Viking Night: What's Eating Gilbert Grape
By Bruce Hall
June 25, 2013
On March 4, 1994, I took my girlfriend to see What’s Eating Gilbert Grape. This was not because I cared about the movie, but because I wanted to appear sensitive. I am happy to report that I succeeded, and I suppose I have Johnny Depp to thank for it. At the time, most people knew him from the unexpected success that was Benny & Joon, not to mention his turn as Tim Burton’s charming Goth-Pinocchio, Edward Scissorhands. Joining him was a group of actors who were either popular at the time, or have since gone on to success of their own. Juliette Lewis, Mary Steenburgen, John C. Reilly, Crispin Glover, and some kid named Leonardo DiCaprio rounded out a pretty solid cast.
I suppose most of the people who went were there to see Johnny Depp, but it couldn't have been all that many, since the film wasn’t particularly successful. But it received generally favorable reviews, with DiCaprio even being nominated for an Oscar. Also, he and Depp are now two of the biggest stars on the planet, no doubt sleeping on mattresses stuffed with hundred dollar bills and being relentlessly pursued by throngs of lusty women AND adoring studio executives.
So when it came time to produce an article for this week, and my first choice was unavailable, my current Significant Other suggested I take a crack at What’s Eating Gilbert Grape. It made sense – like many ladies, she adores this film, I was starved for material, and I will still take any opportunity I can to appear sensitive. But before I render my verdict, let’s recap the story. If you’re anything like me, Hammer was still an MC the last time you saw this movie.
Gilbert Grape (Depp) and his family share a battered old two story house in the dusty little town of Endora, Iowa. Gilbert’s father built the house and maintained it until his suicide some years before. Stricken with grief, his wife Bonnie (Darlene Cates) secluded herself inside and hasn’t ventured past the front porch in years. In that time she’s become badly obese, and something of an unfortunate legend around town. Gilbert and his sisters Amy (Laura Harrington) and Ellen (Mary Kate Schellhardt) do their best to care for her and to keep prying eyes away. Gilbert’s best friend Tucker (John C. Reilly) helps him keep up the house, and it falls to Gilbert himself to act as guardian for the youngest member of the family, Arnie (DiCaprio).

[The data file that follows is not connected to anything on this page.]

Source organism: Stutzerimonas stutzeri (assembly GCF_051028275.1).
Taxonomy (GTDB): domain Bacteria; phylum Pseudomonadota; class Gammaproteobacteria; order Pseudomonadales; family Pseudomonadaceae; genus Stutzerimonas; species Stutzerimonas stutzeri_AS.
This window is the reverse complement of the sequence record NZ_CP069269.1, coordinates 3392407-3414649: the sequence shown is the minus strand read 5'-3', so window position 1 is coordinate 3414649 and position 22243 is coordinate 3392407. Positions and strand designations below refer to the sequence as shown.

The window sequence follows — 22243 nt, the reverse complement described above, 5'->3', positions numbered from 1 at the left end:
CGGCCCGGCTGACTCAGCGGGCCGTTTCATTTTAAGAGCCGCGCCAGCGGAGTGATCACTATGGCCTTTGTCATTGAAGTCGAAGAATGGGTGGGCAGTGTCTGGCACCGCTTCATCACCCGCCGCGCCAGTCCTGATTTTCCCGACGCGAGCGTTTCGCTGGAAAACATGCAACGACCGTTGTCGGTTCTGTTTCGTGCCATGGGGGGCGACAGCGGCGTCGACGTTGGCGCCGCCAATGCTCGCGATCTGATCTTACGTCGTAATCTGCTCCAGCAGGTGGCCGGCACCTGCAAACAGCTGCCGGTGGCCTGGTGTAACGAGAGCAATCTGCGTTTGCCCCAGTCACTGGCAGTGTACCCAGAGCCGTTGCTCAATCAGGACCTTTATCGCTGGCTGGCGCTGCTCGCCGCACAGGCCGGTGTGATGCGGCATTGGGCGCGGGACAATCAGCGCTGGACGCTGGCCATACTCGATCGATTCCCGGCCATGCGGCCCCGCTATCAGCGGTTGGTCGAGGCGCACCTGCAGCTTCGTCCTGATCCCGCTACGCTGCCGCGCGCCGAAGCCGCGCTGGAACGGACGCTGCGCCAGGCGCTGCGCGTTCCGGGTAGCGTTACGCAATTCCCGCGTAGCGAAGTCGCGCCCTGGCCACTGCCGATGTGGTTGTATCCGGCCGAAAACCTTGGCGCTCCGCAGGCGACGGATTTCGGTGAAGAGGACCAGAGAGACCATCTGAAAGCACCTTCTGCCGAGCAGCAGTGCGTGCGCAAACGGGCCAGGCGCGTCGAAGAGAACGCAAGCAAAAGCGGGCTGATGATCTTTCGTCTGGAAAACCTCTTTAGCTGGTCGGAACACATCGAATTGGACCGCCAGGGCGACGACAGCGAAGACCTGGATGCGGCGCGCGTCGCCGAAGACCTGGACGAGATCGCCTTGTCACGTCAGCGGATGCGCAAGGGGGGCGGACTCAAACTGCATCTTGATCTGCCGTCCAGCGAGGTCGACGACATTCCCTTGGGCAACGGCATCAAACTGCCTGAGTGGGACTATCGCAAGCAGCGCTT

We learn via opening voiceover that Arnie suffers from an unspecified and potentially fatal illness, and he is also mentally disabled in some way. It’s never clear whether the disability is the illness, or the illness caused the disability, but it's obvious that like his mother, Arnie presents a tremendous burden for the family. Gilbert works for a local grocer that’s slowly being driven out of business by the new Giganto-Mart across town, and Ellen works at an ice cream shop. It’s a low budget, hardscrabble life that takes a toll on everyone, but they’re a close knit family whose survival depends on that very bond.
Like most small town boys, Gilbert dreams of getting away, but he knows his family couldn't make it without him, and Arnie is utterly dependent on his big brother's care. Gilbert’s frustration manifests itself in small acts of cruelty toward his family, and latent resentment toward his mother and brother. So, he soothes his angst with Betty (Mary Steenburgen), the town MILF and most frequent customer at Gilbert’s store. But it's a hollow respite that only seems satisfying until a mysterious stranger comes to town. Becky (Juliette Lewis) is a free spirit who travels the country in a camper with her grandmother. She and Gilbert discover a shared appreciation for the little things in life - sunsets, ice cream cones, and moments of shared silence with that special someone. Gilbert realizes there's more to life than duty and obligation, and there's more to the world than the sleepy town of Endora. But the roots keeping him there go deep, and he learns that family bonds also function as shackles, depending on the day.